The Influence of Catecholamines on Working Memory and the Activational Aspects of Motivation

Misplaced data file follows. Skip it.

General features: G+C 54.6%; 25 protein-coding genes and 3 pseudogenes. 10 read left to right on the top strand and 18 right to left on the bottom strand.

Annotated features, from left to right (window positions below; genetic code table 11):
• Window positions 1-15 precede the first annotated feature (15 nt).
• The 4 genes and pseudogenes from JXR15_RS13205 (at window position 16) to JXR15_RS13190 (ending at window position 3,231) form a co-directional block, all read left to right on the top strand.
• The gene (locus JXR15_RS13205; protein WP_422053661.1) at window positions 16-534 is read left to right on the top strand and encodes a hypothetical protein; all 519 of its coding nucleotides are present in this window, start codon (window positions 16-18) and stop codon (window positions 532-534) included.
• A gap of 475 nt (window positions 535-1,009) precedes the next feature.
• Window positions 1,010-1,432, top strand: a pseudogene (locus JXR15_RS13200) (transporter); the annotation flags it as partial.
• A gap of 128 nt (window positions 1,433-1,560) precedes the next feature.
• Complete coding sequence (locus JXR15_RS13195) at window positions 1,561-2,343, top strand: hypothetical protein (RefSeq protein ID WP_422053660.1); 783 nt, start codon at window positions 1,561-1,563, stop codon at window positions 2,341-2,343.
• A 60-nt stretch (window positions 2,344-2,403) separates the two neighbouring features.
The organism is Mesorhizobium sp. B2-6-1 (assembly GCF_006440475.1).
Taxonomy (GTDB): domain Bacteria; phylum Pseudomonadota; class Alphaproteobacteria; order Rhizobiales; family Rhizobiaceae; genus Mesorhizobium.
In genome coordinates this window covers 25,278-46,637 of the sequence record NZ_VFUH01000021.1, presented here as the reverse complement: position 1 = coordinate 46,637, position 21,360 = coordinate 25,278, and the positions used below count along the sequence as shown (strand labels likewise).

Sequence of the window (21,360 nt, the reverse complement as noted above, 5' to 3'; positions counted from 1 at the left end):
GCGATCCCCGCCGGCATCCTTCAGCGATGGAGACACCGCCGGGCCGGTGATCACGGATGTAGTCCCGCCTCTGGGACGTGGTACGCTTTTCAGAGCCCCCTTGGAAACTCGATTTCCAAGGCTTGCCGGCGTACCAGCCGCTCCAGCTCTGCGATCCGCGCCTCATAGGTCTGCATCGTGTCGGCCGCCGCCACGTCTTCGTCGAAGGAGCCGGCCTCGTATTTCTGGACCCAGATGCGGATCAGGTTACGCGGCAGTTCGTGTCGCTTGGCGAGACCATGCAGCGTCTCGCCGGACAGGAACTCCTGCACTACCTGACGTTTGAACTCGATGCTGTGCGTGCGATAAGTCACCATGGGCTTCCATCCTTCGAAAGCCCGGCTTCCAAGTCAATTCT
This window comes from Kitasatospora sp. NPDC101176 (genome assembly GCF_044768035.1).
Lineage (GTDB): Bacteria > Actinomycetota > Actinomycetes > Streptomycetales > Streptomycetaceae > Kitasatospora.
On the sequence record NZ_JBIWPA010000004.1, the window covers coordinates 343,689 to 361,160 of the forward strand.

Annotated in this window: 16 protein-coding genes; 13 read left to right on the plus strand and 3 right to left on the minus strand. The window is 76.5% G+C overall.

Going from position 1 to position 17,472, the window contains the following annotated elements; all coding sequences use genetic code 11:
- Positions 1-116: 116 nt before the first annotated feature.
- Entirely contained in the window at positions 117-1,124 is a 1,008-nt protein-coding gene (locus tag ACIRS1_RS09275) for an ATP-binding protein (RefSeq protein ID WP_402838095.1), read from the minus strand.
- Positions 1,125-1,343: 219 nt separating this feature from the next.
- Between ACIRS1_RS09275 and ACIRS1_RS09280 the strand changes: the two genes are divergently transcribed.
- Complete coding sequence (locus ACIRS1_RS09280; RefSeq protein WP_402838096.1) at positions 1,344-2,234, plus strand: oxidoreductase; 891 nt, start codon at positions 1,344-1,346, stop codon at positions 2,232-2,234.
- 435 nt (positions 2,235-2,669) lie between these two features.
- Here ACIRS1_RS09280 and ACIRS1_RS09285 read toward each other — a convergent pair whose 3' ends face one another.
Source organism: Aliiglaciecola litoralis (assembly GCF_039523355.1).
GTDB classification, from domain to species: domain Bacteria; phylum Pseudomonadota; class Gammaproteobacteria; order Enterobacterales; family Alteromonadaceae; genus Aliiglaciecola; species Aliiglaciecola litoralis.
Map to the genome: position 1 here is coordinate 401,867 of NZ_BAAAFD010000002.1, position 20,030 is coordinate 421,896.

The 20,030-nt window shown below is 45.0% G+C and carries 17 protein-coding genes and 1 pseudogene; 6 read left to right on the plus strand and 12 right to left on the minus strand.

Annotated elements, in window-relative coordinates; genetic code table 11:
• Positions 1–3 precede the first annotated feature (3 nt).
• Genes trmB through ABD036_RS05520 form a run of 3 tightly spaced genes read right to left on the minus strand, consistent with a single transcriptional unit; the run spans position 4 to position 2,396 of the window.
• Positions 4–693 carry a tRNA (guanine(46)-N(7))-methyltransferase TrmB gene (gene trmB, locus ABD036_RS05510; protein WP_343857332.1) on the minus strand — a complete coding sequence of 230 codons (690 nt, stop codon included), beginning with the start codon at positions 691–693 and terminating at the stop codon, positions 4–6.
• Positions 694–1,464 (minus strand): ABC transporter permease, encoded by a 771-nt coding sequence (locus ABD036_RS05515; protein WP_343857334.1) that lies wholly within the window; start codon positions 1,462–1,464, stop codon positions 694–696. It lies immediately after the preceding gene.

Catecholamines are thought to have a major modulatory effect on cognition. However, there is only equivocal evidence that catecholamines have a direct impact on cognition. A body of research suggests that catecholamines influence motivation, through which they may have an indirect effect on cognition. Theories of motivation distinguish directional (behaviour toward or away from some stimuli) and activational aspects of motivation. The activational aspects of motivation (or behavioural activation) refer to the quantitative and qualitative features of motivated behaviour (speed, vigour and persistence) that enable organisms to overcome constraints that prevent them from obtaining a motivational stimulus. Here we investigated the contribution of catecholamines to cognition (using working memory as a cognitive model; working memory is a limited-capacity cognitive process that temporarily retains relevant information to guide thoughts and actions) and behavioural activation by augmenting catecholamine neurotransmission using the catecholamine reuptake inhibitors methylphenidate (MPH; 0.1-10 mg/kg) and atomoxetine (ATX; 0.01-1.0 mg/kg) in adult female Chinese rhesus macaques (Macaca mulatta). We also tested the effects of diminishing catecholamine neurotransmission on working memory and behavioural activation using an acute tyrosine phenylalanine depletion (ATPD) method, which we developed and demonstrated its effectiveness at impairing brain catecholamine synthesis and function. A visual sequential comparison (VSC) task, which allows the systematic manipulation of working memory load was used to assess working memory. Behavioural activation was assessed using several measures: the animals’ reaction time (speed), saccade peak velocity (vigour), successful trial completion (persistence), successful trial initiation (persistence), trial initiation time (speed), and anticipatory trial initiation (vigour) in the VSC task. A visual progressive ratio (PR) schedule of reinforcement task was also used to assess behavioural activation; the PR breakpoint reflects persistence. The results of the MPH, ATX and ATPD studies showed that catecholamines have little to no impact on working memory but a significant influence on behavioural activation.